Ralph Bates. Who knew?

Ralph Bates. Who knew?

Ralph Bates

Ralph Bates

Ralph Bates – Swindon born writer

From the website of the Ralph Bates project:

‘In the brilliant constellation of revolutionary novelists of the 1930’s—Dos Passos, Malraux, Silone—only Ralph Bates is today scarcely remembered. This is unjust.  Bates, an English resident of Spain for many years, has been an American even  longer. Perhaps because he now writes principally about music, the new generation  of readers does not seem to know The Olive Field, (E. P. Dutton), his most ambitious  and most powerful novel. It is now out of print, but persevering book hunters may  be able to find it in secondhand-book shops. This truly extraordinary evocation of  Spain by one who came to it as a foreign radical must inevitably recall to us the  intensity with which Malraux attempted to assimilate his experience of the Orient to  his concept of the communist as literary hero.”                                                                                                                                                                             Harvey Swados {1}

As much as I’m an advocate of Swindon I do often despair at the stuff that  comes to light about people related to Swindon, that are not widely known, and whose associations with Swindon could be capitalised on. Now the list of such things is depressingly large but at the moment I’m thinking of literary figures.

I was recently in the tourist information centre in Bristol where there was an information sheet on a literary trail round the city. And that got me thinking that Swindon could surely have such a thing here what with Richard Jefferies and Alfred Williams – neither of whom I knew much about until recently. No sooner had I had this thought than, in one of those curious coincidences that punctuate our lives, what should appear on my social media stream than a piece from the Swindon Link magazine publicizing a forthcoming talk at the Museum and Art Gallery about Ralph Bates. Do I now hear a chorus of ‘Ralph who’? You’d be forgiven for not having heard of this man as not too many people have. And in his day he was rated as better than Hemingway. Who knew?

Unfortunately I was unable to attend the Ralph Bates event but I was fortunate enough to know someone, a lovely lady by the name of Monica Timms, who could – and she has kindly written this post for #BAS about the evening (which sounds great) and the man it concerned.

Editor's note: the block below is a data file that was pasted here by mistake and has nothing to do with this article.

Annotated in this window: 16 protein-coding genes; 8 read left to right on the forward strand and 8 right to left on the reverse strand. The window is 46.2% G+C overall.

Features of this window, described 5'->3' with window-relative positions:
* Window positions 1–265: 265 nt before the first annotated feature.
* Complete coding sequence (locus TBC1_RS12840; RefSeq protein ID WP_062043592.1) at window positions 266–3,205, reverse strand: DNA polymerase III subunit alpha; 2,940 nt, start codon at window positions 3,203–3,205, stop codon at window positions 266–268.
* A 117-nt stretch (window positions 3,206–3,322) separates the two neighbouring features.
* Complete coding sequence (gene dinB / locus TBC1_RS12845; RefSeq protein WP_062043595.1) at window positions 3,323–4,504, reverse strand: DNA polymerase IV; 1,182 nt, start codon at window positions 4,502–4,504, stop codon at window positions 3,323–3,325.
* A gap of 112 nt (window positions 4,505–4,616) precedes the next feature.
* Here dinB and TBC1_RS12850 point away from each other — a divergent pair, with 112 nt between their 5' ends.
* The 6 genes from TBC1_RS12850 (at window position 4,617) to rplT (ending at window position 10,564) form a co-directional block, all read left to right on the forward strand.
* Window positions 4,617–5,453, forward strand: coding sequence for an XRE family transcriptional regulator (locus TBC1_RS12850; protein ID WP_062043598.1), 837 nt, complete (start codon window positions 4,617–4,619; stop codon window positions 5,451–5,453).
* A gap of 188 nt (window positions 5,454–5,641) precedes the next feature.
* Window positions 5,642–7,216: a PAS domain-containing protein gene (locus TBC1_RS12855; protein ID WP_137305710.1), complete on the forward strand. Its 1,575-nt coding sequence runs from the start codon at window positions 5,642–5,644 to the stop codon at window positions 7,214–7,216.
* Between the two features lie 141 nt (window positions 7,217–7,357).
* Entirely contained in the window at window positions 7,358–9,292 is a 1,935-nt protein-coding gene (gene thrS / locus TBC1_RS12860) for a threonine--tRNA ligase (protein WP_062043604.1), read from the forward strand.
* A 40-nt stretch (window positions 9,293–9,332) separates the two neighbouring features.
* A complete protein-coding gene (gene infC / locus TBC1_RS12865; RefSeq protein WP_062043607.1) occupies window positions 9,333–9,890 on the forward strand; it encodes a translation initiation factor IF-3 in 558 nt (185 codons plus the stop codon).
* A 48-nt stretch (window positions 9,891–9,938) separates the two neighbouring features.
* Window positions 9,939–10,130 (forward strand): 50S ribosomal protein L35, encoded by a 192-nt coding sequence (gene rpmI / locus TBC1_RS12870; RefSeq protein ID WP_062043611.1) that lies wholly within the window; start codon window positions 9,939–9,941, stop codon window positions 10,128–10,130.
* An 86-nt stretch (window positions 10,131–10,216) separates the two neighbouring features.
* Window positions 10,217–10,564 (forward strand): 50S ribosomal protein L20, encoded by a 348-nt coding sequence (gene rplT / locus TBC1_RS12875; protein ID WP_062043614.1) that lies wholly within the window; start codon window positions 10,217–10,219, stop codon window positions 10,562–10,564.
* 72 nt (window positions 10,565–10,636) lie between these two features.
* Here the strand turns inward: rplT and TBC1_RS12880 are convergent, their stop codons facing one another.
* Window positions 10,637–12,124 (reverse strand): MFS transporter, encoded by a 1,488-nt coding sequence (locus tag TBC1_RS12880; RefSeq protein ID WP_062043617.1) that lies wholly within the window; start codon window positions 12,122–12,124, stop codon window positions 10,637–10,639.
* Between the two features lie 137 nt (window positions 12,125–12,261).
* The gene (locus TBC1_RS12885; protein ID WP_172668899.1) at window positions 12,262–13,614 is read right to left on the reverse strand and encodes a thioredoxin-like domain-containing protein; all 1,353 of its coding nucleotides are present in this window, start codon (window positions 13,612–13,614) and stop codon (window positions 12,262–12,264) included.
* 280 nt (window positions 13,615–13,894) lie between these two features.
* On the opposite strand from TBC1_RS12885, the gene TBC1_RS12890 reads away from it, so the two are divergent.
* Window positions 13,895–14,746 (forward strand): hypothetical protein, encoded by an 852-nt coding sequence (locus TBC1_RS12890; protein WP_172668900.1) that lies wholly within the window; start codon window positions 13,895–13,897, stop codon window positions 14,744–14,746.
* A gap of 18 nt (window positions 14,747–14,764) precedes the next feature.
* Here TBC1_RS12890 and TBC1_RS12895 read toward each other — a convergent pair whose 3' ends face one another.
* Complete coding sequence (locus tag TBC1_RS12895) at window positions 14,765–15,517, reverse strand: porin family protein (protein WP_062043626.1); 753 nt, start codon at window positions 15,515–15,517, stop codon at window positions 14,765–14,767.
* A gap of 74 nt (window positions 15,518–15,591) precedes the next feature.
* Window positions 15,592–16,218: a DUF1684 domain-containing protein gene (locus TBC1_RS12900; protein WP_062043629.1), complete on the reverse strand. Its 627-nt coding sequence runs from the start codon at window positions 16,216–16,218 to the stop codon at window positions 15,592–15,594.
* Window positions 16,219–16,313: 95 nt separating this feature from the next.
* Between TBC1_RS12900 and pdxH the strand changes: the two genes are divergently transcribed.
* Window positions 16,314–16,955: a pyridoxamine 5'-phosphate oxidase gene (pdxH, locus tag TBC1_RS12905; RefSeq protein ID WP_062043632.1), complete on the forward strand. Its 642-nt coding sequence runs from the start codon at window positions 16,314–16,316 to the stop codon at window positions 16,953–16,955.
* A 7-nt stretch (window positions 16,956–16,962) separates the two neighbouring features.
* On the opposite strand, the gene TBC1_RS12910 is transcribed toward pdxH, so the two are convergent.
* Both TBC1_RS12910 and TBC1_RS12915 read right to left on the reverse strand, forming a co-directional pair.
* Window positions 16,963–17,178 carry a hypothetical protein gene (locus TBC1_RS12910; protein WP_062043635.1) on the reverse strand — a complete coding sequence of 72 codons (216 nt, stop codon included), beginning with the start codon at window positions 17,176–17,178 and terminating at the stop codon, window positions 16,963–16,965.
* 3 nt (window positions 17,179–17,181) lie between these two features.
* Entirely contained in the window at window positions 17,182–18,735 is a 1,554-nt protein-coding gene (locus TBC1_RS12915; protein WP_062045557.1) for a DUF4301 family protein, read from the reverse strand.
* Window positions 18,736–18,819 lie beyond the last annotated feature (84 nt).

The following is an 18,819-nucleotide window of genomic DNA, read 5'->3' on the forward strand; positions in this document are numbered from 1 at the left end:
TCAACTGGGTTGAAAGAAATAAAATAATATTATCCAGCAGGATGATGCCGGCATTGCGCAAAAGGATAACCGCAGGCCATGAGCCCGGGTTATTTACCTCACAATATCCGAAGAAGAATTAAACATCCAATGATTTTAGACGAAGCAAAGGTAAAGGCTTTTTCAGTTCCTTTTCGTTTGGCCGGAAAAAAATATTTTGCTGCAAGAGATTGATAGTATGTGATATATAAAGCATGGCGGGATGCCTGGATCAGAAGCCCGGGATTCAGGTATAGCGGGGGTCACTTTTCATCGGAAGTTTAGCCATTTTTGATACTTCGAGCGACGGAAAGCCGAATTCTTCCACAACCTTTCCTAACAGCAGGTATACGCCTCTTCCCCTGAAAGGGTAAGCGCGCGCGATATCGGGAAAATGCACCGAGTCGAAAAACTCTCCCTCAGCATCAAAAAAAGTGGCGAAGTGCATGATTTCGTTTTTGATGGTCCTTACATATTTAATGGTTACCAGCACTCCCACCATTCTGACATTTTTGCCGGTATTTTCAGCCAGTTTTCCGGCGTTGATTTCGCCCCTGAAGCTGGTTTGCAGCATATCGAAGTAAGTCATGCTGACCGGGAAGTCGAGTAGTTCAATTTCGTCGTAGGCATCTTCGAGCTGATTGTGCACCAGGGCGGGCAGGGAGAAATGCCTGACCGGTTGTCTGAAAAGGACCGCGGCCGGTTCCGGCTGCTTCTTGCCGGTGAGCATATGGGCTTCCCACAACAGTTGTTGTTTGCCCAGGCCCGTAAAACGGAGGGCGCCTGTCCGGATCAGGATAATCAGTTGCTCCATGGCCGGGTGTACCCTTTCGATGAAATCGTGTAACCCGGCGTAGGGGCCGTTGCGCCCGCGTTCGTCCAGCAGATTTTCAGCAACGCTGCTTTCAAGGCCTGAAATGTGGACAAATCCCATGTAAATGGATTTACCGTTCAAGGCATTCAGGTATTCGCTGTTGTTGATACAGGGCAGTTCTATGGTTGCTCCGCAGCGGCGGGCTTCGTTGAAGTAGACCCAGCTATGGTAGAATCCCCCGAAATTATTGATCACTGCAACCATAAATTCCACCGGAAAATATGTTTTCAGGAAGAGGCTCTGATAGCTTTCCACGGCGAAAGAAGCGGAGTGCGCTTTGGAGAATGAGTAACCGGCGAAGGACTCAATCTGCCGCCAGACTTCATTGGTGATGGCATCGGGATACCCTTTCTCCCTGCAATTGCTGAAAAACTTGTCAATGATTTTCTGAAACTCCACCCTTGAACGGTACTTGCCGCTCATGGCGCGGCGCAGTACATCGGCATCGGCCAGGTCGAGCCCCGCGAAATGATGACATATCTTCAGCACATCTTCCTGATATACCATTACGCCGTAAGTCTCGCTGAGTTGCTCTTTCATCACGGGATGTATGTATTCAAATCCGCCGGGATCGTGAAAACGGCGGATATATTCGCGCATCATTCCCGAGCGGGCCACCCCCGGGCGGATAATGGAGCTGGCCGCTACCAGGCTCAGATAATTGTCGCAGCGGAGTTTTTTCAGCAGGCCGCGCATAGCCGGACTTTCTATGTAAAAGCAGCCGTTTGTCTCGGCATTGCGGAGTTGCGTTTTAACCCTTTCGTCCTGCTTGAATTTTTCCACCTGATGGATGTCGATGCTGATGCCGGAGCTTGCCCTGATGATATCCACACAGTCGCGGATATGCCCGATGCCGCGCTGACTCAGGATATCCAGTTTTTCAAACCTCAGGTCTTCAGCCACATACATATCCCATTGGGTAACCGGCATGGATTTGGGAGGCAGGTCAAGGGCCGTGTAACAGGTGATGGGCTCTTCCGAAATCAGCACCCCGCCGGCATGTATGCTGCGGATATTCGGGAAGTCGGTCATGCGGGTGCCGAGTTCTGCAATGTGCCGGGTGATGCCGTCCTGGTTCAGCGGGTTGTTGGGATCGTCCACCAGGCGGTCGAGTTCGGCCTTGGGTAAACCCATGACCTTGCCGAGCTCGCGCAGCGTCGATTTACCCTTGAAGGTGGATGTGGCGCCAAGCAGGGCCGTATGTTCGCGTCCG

I’m sure you’ll agree that this is a fascinating story and begs the question as to why he and Swindon’s other literary figures – and even the Betjeman connection – are not made MUCH more of. As Monica says, here was a writer of international stature who is criminally unrecognised in the town of his birth. But then so much of everything is criminally unrecognised and un-capitalised on in this town. I could sit and weep.

Thank you Monica for taking the time to do some further research and for taking notes at the event so we can learn more about Ralph Bates. It’s great stuff.

“I too am a born-again Swindonian, having moved here from Portsmouth in 1974. We arrived in Highworth with a 2 year 8 month daughter and a 3 week old son. We subsequently moved to Covingham, where we still live.

Over the years I have attended many creative writing courses and currently belong to the writing group ‘Mum’s the Word’ who meet monthly at Lower Shaw Farm. I have found myself writing about being a mother to adult children, and a Nanna, together with the occasional short story.

I also try and volunteer at Richard Jefferies Museum, where, a few weeks ago I met Angela. We chatted non-stop and she told me about a writer who had been born in Swindon. He had written about the Spanish Civil War and had been considered a better writer than Hemingway. She couldn’t remember his name. As soon as I arrived home that afternoon I ‘Googled’ writers from Swindon and lo and behold there he was, Ralph Bates.

Coincidentally a talk about him was being given at the Museum and Art Gallery, so I emailed for details, invited the daughter to come along, and duly arrived at the Museum.

What a fascinating evening. It was much more that your usual ‘run of the mill’ talk. It was entitled ‘Traveller of a Lesser Road. The life, work and times of Ralph Bates.’

Mike Yates – who incidentally had written a book about Ralph Bates which he hopes will be published at the end of the year – together with two members of the Phoenix Players, Colin Wilkins and Sally Lovejoy, gave a vivid presentation, interspersed with music from Spain, Greece and the opening music from Schubert’s Mass in F major because Ralph Bates had written a biography of the composer.

We learnt that Ralph Bates had been born in Morse Street, Swindon in 1899. When he left school he was apprenticed in the repair yards of the Great Western Railway as a fitter, turner and erector. In 1916 he volunteered for service in the Royal Flying Corps but was turned down. He did however serve as an infantryman with the 16th Queen’s Royal West Surrey Regiment achieving the rank of lance corporal. He then returned to the G.W.R. but, dissatisfied with factory work, he went to Paris and worked as a street cleaner. In 1923 he returned to London and married Winifred Sandford, a socialist who taught in London’s East End and they supported the Communist Party of Great Britain (CPGB).   During most of the late 1920s the couple moved around Europe. Ralph also spent some time in Spain working as a seaman and trade union agitator in the docks of Catalonia. The couple eventually settled in the Pyrenees where Ralph became a passionate mountain climber. It is interesting to discover that one of Ralph’s great-grandfathers had been the owner and captain of a Spanish tramp steamer carrying sherry and other goods around the Mediterranean, and Ralph often said his first reason for going to Spain was to try and find his great grandfather’s grave in Cadiz.